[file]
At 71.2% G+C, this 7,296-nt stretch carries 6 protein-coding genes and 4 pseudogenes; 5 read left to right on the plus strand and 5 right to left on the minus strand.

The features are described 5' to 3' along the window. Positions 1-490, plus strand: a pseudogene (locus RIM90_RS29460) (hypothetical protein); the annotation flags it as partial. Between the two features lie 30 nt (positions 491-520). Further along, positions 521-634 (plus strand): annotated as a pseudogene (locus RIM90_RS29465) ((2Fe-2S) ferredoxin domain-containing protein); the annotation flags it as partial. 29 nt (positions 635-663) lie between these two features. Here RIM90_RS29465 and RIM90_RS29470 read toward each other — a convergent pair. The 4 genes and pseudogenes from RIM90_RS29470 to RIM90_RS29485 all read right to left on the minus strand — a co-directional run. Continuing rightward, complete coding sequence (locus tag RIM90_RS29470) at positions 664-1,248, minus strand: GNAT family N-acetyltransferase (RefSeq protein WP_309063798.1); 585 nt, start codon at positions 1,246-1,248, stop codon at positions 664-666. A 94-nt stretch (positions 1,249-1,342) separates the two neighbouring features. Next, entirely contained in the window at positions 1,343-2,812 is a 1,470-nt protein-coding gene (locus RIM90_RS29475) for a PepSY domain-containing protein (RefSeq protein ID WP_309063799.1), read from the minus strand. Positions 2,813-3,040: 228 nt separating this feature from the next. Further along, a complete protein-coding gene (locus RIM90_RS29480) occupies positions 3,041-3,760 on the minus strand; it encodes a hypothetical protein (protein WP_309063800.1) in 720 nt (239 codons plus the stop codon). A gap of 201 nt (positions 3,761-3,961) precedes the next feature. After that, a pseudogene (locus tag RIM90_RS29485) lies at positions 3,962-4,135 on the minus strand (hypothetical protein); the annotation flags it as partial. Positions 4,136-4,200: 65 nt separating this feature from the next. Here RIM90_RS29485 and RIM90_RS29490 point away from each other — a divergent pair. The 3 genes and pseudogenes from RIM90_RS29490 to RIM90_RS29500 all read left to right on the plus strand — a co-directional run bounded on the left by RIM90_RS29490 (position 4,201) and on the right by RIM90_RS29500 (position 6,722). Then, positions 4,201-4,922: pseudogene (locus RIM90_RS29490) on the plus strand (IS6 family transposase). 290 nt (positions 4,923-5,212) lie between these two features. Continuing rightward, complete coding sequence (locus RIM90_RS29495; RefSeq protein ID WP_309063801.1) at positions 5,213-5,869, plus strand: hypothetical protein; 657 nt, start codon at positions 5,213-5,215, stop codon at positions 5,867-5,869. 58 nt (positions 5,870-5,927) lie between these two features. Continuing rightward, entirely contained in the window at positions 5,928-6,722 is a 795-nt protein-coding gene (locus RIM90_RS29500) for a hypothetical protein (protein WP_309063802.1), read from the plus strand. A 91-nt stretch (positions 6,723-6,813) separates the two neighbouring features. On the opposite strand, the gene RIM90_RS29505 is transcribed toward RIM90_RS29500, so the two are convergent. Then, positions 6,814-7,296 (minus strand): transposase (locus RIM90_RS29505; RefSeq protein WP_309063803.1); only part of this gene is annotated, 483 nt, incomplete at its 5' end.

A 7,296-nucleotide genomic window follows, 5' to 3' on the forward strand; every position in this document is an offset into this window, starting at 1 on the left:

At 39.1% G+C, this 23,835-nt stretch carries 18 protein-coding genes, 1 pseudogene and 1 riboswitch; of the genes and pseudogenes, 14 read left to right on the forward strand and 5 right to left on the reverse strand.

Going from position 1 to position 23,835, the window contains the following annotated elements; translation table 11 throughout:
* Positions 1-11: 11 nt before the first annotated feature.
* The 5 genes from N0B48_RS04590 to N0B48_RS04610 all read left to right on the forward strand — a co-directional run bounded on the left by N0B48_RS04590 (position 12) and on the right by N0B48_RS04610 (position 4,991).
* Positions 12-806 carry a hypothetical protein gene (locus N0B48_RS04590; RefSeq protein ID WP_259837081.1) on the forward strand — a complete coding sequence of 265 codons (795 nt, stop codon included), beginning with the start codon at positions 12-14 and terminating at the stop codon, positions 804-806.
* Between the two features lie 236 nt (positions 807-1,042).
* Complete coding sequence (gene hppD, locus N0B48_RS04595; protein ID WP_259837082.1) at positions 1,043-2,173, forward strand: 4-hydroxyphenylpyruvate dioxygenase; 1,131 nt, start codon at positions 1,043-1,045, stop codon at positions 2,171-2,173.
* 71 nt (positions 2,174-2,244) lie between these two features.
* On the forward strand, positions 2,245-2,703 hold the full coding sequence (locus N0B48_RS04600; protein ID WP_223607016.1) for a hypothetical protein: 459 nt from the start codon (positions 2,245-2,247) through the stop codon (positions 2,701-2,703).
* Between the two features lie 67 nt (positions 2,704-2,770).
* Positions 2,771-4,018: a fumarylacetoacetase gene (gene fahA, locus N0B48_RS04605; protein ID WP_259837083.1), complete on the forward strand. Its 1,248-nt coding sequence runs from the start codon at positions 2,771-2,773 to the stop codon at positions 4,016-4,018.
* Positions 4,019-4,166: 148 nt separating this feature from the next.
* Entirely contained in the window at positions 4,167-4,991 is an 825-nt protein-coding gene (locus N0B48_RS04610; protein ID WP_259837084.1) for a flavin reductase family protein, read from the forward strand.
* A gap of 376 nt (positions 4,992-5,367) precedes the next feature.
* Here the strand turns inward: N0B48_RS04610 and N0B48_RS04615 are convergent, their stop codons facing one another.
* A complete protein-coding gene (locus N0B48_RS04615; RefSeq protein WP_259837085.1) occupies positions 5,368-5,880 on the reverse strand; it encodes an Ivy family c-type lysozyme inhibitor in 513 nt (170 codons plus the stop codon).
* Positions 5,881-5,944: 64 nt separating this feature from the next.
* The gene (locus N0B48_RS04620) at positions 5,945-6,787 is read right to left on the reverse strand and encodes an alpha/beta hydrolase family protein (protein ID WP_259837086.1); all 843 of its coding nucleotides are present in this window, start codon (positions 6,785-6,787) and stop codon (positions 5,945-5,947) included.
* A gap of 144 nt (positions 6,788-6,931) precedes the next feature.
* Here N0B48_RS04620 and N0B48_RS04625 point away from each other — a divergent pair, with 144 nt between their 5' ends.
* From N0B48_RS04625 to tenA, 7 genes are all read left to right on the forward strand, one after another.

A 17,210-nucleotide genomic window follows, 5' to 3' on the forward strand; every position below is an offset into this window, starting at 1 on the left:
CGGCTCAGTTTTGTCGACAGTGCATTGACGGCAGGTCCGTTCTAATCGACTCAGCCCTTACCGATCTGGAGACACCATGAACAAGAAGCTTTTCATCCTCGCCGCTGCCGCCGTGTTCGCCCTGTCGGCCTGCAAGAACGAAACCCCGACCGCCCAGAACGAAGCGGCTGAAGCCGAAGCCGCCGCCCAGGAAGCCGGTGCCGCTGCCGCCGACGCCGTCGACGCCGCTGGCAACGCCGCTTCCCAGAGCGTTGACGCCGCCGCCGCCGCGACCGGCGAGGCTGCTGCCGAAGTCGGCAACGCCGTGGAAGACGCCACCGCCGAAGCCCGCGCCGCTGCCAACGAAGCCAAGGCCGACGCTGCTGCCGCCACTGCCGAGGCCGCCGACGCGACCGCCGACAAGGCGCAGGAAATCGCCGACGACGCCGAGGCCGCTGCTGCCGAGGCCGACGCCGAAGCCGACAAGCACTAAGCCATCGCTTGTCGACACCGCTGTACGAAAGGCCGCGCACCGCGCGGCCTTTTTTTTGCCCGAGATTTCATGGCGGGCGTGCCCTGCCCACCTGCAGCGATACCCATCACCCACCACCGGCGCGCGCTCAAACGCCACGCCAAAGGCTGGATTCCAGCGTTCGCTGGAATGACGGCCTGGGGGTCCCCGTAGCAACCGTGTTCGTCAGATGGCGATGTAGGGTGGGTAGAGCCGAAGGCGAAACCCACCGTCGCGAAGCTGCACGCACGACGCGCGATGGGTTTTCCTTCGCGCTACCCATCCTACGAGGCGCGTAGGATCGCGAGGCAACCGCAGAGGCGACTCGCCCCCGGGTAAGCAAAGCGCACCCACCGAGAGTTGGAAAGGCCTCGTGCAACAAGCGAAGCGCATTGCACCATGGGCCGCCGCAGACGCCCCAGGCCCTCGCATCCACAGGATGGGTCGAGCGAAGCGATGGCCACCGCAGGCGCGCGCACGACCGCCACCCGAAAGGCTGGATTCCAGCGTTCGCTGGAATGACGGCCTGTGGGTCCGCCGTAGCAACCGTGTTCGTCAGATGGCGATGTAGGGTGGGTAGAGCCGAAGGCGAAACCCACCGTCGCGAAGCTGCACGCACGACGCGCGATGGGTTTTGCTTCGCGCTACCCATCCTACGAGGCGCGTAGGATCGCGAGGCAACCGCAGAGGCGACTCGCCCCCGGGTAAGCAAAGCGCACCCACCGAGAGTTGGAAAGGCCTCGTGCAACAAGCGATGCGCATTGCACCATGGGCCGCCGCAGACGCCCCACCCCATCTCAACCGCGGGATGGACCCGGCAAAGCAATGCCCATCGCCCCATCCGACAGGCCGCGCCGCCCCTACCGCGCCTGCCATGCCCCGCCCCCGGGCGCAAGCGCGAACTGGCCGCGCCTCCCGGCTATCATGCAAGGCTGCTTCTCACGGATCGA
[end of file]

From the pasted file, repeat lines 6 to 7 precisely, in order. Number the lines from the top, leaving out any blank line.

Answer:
* Positions 1-11: 11 nt before the first annotated feature.
* The 5 genes from N0B48_RS04590 to N0B48_RS04610 all read left to right on the forward strand — a co-directional run bounded on the left by N0B48_RS04590 (position 12) and on the right by N0B48_RS04610 (position 4,991).